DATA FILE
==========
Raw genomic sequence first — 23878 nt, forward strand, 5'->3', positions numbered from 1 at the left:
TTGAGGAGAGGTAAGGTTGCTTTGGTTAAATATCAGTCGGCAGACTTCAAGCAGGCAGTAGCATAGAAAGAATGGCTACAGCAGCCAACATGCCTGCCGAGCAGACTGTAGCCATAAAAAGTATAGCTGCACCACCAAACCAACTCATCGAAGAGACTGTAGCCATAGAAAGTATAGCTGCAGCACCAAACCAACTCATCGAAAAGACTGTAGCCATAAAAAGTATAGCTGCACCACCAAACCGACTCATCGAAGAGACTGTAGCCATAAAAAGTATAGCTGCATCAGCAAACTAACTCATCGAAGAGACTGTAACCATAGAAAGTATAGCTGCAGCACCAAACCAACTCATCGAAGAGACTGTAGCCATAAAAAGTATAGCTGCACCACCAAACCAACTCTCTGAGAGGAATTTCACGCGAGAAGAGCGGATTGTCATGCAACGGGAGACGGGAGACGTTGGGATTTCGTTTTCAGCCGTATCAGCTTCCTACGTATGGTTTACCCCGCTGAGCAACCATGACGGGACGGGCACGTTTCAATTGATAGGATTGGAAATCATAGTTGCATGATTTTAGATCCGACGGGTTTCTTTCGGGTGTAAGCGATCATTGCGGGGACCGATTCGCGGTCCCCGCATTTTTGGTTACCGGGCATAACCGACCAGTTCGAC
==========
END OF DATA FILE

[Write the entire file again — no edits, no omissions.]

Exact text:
Raw genomic sequence first — 23878 nt, forward strand, 5'->3', positions numbered from 1 at the left:
TTGAGGAGAGGTAAGGTTGCTTTGGTTAAATATCAGTCGGCAGACTTCAAGCAGGCAGTAGCATAGAAAGAATGGCTACAGCAGCCAACATGCCTGCCGAGCAGACTGTAGCCATAAAAAGTATAGCTGCACCACCAAACCAACTCATCGAAGAGACTGTAGCCATAGAAAGTATAGCTGCAGCACCAAACCAACTCATCGAAAAGACTGTAGCCATAAAAAGTATAGCTGCACCACCAAACCGACTCATCGAAGAGACTGTAGCCATAAAAAGTATAGCTGCATCAGCAAACTAACTCATCGAAGAGACTGTAACCATAGAAAGTATAGCTGCAGCACCAAACCAACTCATCGAAGAGACTGTAGCCATAAAAAGTATAGCTGCACCACCAAACCAACTCTCTGAGAGGAATTTCACGCGAGAAGAGCGGATTGTCATGCAACGGGAGACGGGAGACGTTGGGATTTCGTTTTCAGCCGTATCAGCTTCCTACGTATGGTTTACCCCGCTGAGCAACCATGACGGGACGGGCACGTTTCAATTGATAGGATTGGAAATCATAGTTGCATGATTTTAGATCCGACGGGTTTCTTTCGGGTGTAAGCGATCATTGCGGGGACCGATTCGCGGTCCCCGCATTTTTGGTTACCGGGCATAACCGACCAGTTCGAC